The best method of controlling water hyacinth is to prevent it from being introduced into a freshwater system. This can be done by educating the public about the problems that occur from disposal of unwanted water garden or aquarium plants into freshwater systems or by not properly cleaning boats, trailers, other water sports equipment, bait buckets, or fishing equipment to remove all plant material before moving the equipment to another freshwater system.


Physical control:

Manual/mechanical methods: For small ponds or lakes infested with water hyacinth, harvesting and removal of plant material from the water can be attempted. Care must be taken to remove all plant material, including small fragments. Harvesting and removal of plant material is labor-intensive and expensive. A less expensive method of containing water hyacinth is the use of floating barriers that can contain the weed in a small area. Dredges, which drag plants onto river banks, are effective if the material is allowed to dry and is then burned. These are costly efforts, and they have been replaced in most areas by chemical control (Parsons 1992).


Biological control:

Insects and fungi: Biological control has been successful in many, but not all, areas. Three insects and a fungus have been extensively studied and subsequently released by the USDA to control water hyacinth. The insects include two weevils, Neochetina eichhorniae Warner, and N. bruchi Hustache (Coleoptera: Curculionidae), and a moth, Sameodes albiguttalis Warren (Lepidoptera: Pyralidae). The fungus is Cercospora rodmanii Conway (Fungi Imperfecti: Moniliales), which was first found in Florida in 1976 (Conway 1976).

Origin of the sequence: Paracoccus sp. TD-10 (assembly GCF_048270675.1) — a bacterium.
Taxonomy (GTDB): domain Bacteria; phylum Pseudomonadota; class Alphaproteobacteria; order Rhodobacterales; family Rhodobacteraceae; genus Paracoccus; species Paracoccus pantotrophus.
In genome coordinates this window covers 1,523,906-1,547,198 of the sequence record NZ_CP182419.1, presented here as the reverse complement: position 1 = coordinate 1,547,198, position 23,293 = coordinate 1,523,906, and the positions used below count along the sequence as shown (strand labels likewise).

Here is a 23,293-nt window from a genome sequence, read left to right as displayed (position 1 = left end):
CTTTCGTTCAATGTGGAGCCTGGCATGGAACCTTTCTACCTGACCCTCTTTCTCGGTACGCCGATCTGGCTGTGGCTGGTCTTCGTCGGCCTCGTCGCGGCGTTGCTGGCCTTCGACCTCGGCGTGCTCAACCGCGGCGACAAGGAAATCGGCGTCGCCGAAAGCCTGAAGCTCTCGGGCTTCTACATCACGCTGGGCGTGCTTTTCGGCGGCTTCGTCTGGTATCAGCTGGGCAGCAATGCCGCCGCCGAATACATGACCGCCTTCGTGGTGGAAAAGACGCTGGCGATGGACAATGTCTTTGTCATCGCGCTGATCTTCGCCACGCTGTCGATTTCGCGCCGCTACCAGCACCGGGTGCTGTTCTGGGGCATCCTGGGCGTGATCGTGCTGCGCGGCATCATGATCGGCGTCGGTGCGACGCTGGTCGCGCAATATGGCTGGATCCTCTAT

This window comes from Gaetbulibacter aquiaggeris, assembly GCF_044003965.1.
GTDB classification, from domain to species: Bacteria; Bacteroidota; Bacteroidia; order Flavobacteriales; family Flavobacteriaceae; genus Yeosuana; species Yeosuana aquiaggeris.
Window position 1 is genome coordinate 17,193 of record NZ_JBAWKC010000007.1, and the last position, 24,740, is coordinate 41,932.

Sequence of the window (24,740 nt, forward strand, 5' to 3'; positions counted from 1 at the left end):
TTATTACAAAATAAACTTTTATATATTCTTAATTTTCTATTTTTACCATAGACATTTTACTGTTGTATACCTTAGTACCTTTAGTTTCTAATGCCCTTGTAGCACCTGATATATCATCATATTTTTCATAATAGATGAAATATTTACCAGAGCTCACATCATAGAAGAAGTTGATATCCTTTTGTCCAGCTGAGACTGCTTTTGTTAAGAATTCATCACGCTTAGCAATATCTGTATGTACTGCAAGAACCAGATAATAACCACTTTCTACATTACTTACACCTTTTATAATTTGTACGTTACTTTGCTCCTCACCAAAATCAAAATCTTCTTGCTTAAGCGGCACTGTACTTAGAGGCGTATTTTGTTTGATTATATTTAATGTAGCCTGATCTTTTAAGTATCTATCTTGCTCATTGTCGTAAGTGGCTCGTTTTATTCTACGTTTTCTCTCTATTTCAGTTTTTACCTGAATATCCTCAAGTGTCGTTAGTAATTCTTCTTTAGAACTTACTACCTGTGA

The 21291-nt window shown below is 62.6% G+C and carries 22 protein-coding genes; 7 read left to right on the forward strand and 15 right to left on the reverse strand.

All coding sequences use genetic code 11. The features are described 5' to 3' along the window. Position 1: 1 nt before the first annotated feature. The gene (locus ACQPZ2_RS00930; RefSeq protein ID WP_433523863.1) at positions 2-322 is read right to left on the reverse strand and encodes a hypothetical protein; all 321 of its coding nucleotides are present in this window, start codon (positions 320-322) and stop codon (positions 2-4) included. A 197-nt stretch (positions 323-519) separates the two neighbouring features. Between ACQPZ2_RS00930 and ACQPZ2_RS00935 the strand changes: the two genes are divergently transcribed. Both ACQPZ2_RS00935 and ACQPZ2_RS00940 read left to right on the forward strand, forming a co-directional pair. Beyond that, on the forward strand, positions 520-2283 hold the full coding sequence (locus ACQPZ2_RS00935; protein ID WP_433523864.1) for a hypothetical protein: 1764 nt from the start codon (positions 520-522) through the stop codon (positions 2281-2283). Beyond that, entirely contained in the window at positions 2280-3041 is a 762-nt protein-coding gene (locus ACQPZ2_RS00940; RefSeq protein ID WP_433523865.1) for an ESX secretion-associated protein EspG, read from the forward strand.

In the southern United States the weevils have been most effective in reducing water hyacinth populations (Center et al. 1989). In Florida the weevils combined with the fungus have also produced good results. In California all three species of insects have been released. However, only Neochetina eichhorniae has established, and its impact on density of water hyacinth is slight. The fungus is currently unavailable for use in California.

Grazing: Most animals, except rabbits, do not readily eat the plant, possibly because its leaves are 95 percent water and have a high tannin content.


Chemical control:

Water hyacinth can be controlled using glyphosate as a foliar spray (formulated as Rodeo®) and copper complexes used only as a foliar spray. Herbicide use is more highly regulated in aquatic systems than in terrestrial systems. A current label for the herbicide must be obtained to determine suitability for a given system and amount of active ingredient to be applied. Both suitability and the amount of active ingredient may change from one year, habitat type, and/or jurisdiction to another. Consult your county agricultural agent or a certified herbicide applicator.